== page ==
It doesn't make any sense because the buggy whip industry is doomed and has no future, so essentially, it's just a windfall to the owners of the company and a concordant shortfall in the treasury coffers.

If you believe in free trade, then you also believe in the theory of comparative advantage with respect to factor endowments in the country. So, if you have advantages in the international marketplace, you would be foolhardy to ignore them.

Absolute tax rates are a smaller component of costs than labor costs, so I think you overstate the likelihood of relocation based on lower overall rates, unless the rates are so low that we take in virtually no revenue from them.

banyon
07-23-2011, 09:59 AM
You think Washington is capable of selecting the industries for us?


If they are incapable, then they need to be replaced.

Other countries are doing this successfully.

HonestChieffan
07-23-2011, 10:01 AM
Thats what we need. They call that Central Planning?


Russia demonstrated such success when they ran Agriculture with the Five Year Plan.

mlyonsd
07-23-2011, 10:02 AM
It doesn't make any sense because the buggy whip industry is doomed and has no future, so essentially, it's just a windfall to the owners of the company and a concordant shortfall in the treasury coffers.
F'ing auto bailout. Obama lost the Amish buggywhip maker vote.

banyon
07-23-2011, 10:04 AM
Thats what we need. They call that Central Planning?


Russia demonstrated such success when they ran Agriculture with the Five Year Plan.

No, central planning is Communism when government actually owns the means of production.

None of the countries I am talking about, Germany, Canada, Indonesia, Singapore, India are "Centrally planned" economies.

Targeting companies with tax incentives/subsidies is a far cry from owning them. It's not a binary proposition, your Statler and Waldorfian-analysis notwithstanding.

BucEyedPea
07-23-2011, 10:11 AM
Thats what we need. They call that Central Planning?


Russia demonstrated such success when they ran Agriculture with the Five Year Plan.

Just what does our own central bank, the Federal Reserve do? It does central planning of our economy through the manipulation of interest rates and money supply———>which creates the boom&bust cycles. It's makes market players feel richer than they are when they have NOT produced more of anything which results in malinvestments which must be liquidated in the bust phase.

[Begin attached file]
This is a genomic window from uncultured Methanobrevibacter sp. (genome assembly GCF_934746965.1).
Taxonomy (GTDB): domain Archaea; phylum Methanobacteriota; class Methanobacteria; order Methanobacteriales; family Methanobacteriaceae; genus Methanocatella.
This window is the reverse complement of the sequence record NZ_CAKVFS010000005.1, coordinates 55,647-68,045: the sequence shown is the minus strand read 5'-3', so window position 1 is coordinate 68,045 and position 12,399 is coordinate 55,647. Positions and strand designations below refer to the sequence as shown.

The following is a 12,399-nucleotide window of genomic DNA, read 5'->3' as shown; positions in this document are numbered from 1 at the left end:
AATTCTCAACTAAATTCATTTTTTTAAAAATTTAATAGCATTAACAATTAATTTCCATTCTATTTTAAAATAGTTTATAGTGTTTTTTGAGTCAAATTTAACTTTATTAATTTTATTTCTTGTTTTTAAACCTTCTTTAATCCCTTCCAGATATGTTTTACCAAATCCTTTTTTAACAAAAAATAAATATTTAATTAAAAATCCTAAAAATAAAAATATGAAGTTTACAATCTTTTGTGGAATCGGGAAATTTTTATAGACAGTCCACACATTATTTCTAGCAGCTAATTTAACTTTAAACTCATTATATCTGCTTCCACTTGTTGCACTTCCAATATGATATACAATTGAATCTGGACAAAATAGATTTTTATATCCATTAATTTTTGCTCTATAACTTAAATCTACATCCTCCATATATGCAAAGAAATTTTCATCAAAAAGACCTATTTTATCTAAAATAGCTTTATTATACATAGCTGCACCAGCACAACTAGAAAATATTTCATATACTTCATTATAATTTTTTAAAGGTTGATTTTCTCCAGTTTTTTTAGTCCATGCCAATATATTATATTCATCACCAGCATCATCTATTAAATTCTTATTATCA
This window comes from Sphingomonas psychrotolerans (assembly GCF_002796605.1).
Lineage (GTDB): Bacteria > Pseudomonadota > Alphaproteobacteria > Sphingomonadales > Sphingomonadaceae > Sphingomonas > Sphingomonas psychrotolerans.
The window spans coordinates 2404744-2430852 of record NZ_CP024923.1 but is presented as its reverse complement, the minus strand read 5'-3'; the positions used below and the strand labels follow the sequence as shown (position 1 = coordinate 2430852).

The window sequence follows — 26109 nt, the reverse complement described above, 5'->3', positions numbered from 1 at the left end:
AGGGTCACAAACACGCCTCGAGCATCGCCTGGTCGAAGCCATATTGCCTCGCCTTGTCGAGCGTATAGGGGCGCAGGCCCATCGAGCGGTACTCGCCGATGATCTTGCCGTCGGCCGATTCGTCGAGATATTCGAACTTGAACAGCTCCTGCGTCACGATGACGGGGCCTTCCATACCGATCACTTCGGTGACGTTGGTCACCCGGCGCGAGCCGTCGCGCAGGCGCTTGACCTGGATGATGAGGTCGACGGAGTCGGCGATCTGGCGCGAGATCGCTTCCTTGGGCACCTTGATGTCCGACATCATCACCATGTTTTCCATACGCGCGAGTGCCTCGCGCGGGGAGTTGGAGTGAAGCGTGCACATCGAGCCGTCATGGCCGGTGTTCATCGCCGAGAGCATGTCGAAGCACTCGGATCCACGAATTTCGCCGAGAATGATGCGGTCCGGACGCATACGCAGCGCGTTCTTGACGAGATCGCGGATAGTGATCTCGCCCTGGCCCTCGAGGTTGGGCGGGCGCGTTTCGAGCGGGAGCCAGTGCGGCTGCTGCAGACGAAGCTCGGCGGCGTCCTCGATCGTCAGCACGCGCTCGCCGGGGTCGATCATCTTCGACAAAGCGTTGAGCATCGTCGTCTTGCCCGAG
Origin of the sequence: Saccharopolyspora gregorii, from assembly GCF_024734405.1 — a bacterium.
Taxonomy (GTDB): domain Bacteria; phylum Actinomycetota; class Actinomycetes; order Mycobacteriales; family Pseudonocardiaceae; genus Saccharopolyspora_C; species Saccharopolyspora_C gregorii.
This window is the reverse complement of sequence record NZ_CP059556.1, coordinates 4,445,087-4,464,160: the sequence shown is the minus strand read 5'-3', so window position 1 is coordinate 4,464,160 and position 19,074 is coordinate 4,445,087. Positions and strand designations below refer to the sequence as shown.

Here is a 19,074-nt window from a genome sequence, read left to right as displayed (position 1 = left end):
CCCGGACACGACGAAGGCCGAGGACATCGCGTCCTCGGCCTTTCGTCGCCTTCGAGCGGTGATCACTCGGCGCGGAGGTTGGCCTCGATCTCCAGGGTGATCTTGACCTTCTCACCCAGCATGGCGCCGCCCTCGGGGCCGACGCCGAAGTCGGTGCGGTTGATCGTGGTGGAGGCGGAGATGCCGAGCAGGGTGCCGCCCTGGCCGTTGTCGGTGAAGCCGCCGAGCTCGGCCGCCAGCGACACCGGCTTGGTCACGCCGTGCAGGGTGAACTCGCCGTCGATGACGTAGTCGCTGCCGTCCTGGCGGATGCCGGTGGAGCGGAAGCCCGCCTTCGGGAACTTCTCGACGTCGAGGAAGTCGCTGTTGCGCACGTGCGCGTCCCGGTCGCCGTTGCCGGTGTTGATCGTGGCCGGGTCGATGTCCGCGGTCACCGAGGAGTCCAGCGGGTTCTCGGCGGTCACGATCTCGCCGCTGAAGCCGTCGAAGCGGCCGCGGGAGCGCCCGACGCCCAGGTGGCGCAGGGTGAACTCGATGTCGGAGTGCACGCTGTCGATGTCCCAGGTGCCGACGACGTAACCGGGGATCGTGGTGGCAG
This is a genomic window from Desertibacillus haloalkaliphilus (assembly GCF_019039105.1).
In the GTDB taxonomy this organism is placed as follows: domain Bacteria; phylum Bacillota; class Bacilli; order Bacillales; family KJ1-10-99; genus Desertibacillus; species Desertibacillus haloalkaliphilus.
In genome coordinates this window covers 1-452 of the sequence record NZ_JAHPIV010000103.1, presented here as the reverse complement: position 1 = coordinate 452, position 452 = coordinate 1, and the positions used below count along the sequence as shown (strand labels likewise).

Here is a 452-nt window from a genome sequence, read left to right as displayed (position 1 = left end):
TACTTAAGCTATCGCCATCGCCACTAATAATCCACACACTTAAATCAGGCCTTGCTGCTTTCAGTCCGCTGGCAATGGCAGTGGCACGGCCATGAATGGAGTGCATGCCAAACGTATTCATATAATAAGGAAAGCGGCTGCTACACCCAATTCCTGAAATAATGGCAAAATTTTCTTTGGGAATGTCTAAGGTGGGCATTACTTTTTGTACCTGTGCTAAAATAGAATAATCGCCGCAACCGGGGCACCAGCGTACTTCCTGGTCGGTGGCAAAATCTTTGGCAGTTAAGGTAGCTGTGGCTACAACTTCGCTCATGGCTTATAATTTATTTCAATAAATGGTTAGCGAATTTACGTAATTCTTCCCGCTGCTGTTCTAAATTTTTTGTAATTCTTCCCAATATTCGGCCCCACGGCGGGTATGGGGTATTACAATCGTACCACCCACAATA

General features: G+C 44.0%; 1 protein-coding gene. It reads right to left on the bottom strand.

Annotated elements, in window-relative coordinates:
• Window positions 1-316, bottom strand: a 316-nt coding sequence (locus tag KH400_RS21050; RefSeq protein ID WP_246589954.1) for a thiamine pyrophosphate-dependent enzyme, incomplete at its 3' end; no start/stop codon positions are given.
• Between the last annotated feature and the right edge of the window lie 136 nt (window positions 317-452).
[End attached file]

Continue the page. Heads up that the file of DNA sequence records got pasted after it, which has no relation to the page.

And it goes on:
When it stimulates via inflation to prevent a recession from becoming a depression, it's a loss of value in the money which hurts the small guy for a bunch of crony connected financial institutions. Ya' know the guys who benefited most in the Big Bank Bailout? Then they change the CPI numbers to disguise the inflation. However, the cycle repeats. This is central planning too.

Then our govt gets more money to spend on its pet projects and puts it into areas which creates cones of activity— over-heated areas of activity and/or speculation such as the dotcom boom and the real estate boom under Bush.

Yet you support all this HCF, even defend mercantilists such as the Koch Brothers and big financial houses being rescued. How does this make you different from the left except that money just goes to business corporations and things you prefer instead of arguing for a free-market? I'll answer that — it doesn't. It's the same game.

HonestChieffan is an advocate for central planning too.

RaiderH8r
07-23-2011, 10:33 AM
It doesn't make any sense because the buggy whip industry is doomed and has no future, so essentially, it's just a windfall to the owners of the company and a concordant shortfall in the treasury coffers.

If you believe in free trade, then you also believe in the theory of comparative advantage with respect to factor endowments in the country. So, if you have advantages in the international marketplace, you would be foolhardy to ignore them.

Absolute tax rates are a smaller component of costs than labor costs, so I think you overstate the likelihood of relocation based on lower overall rates, unless the rates are so low that we take in virtually no revenue from them.

Then you're cool with current tax policy?

Again, it is tax statutes like writing off labor costs, business expenses, depreciation, shit like that that should be applied across the board. Is there nobody in the world using a buggy whip? Seems your analysis is far more myopic than you are likely to conceed.

banyon
07-23-2011, 10:37 AM
Then you're cool with current tax policy?

Again, it is tax statutes like writing off labor costs, business expenses, depreciation, shit like that that should be applied across the board. Is there nobody in the world using a buggy whip? Seems your analysis is far more myopic than you are likely to conceed.

No, I'm not cool with current tax policies, there are far too many loopholes in the code so that virtually no company pays anything approaching the stated top marginal rate. That doesn't mean I have to swing the pendulum back all the way the other way to some "soup-Nazi" esque Soup for everyone or soup for no-one type of oversimplification.